Strategic nature of asset management

The concept of asset management show fundamental differences in interpretation and usage. In essence is asset management about evaluating performance and making key decisions throughout an asset’s lifecycle (Sarfi and Tao, 2004). In other words, asset management enables organizations to allocate their assets (as resources) to provide the necessary levels of customer service, while balancing organizational objectives.

In doing so asset management is a useful strategic tool to accomplish business goals. The strategic aspects of asset management have been identified very early (see Miles et al., 1978), showing that new business strategies may fail due to inadequacy of asset management activities, systems, and technology. In most organizations is there no hard evidence or an inconsistency between strategic goals and the outcomes delivered. Furthermore, when accounting measures are considered, based on short-term financial performance and budgets, then the long-term (or lifecycle) value of asset utilization is missed (Kaplan, 1990; El-Akruti and Dwight, 2010).

Albeit the acknowledged key role of asset management in strategy making, the contribution of asset management activities to the development of an effective business strategy is still not defined (El-Akruti et al., 2013). A plausible reason may be that managers are unaware of, or unimpressed by, the contribution that asset management can offer.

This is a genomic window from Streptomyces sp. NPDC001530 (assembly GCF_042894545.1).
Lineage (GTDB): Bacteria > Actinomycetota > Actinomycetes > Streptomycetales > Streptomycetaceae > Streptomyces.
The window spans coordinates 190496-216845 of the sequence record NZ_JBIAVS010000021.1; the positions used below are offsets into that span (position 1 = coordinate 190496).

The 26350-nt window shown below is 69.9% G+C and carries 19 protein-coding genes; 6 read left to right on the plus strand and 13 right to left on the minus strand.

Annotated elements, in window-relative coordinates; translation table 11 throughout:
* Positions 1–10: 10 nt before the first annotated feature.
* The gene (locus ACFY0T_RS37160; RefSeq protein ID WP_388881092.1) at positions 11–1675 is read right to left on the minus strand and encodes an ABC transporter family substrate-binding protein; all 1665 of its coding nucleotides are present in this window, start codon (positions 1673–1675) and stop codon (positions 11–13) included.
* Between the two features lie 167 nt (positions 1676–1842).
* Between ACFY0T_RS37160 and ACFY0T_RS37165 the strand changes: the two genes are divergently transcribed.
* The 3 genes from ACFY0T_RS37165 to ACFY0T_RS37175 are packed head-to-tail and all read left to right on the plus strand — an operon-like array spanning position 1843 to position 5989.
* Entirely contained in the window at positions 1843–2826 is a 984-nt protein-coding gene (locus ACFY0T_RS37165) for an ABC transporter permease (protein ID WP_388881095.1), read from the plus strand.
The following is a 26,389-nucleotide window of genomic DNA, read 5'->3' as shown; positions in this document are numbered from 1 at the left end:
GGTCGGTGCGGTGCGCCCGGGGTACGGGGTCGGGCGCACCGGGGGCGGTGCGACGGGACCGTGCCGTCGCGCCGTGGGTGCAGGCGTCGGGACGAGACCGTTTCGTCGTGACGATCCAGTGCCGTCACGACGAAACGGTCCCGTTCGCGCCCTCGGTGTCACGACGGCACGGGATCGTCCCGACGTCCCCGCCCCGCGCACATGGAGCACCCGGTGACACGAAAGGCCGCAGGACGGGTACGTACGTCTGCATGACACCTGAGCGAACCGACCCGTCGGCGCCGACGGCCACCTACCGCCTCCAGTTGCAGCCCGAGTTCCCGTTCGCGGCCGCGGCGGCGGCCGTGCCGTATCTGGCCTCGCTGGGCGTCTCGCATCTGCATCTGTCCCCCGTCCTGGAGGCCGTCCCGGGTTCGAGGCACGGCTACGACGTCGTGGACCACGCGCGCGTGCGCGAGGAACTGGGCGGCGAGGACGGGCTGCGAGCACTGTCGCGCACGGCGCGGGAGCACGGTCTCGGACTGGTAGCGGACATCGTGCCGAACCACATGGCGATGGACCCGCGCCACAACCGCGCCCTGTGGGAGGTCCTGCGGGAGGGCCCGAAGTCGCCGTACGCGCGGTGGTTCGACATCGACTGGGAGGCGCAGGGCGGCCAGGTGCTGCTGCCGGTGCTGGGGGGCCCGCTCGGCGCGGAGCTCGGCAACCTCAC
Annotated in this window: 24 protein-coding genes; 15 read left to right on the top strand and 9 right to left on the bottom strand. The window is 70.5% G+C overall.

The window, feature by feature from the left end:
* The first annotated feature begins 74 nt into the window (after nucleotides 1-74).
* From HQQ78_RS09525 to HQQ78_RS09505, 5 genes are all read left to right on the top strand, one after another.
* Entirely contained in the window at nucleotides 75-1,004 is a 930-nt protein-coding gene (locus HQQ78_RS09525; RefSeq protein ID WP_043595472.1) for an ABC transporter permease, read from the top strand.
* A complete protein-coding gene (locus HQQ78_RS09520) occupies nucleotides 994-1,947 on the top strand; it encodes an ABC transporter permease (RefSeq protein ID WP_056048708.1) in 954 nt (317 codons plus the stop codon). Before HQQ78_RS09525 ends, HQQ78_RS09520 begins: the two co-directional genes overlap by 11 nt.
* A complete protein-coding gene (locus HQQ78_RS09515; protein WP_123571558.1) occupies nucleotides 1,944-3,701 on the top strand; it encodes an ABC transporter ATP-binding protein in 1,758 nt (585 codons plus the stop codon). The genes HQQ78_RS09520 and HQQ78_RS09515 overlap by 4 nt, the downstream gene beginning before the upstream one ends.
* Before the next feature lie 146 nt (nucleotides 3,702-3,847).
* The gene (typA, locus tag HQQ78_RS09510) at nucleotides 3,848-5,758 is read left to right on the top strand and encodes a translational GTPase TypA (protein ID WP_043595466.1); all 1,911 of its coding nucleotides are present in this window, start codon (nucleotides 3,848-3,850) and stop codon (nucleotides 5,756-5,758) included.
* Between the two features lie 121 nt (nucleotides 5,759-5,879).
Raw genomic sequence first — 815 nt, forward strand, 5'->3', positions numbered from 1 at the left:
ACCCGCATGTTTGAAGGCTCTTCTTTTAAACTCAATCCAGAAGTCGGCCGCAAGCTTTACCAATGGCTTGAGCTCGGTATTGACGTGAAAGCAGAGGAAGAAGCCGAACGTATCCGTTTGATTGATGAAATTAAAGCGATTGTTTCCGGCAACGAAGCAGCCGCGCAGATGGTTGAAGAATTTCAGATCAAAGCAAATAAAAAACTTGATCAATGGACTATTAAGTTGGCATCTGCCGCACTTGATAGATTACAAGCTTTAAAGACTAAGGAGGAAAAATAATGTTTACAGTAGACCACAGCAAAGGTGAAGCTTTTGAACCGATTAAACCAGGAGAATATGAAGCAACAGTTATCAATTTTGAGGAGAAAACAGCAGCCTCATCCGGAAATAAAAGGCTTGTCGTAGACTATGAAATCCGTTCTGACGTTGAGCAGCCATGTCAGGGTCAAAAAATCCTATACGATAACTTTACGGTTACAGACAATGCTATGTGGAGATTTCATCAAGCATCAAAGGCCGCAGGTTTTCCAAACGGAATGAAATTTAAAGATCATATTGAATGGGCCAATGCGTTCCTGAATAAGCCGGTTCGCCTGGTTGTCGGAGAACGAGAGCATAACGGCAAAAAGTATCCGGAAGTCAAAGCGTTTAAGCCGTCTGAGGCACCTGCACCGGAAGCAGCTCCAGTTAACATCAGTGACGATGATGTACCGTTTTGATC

The lack of advancement is due to the general belief that asset management is only related to maintenance and its related services and therefore is considered to be of less strategic importance (Too, 2010). The focus remains upon individual assets and their performance in the short-run rather that examining the long-term needs (Stapelberg, 2006). Most organizations utilize specific frameworks and guides on their individual assets, usually derived from the asset manufacturers, but their overall system management is usually developed empirically by their own practice and focus. Thus, there are many different perspectives on what “Asset Management” means to every different organization, according to their level of complexity, design and specific assets involved.

In order for the contribution of asset management to be effective, key activities, relationships, and mechanisms need to be managed inside an organization. In other words, in line with the organization’s strategy (Clash and Delaney, 2000). However, not so many organizations identify assets as being core to their success (Hodkiewicz, 2015).

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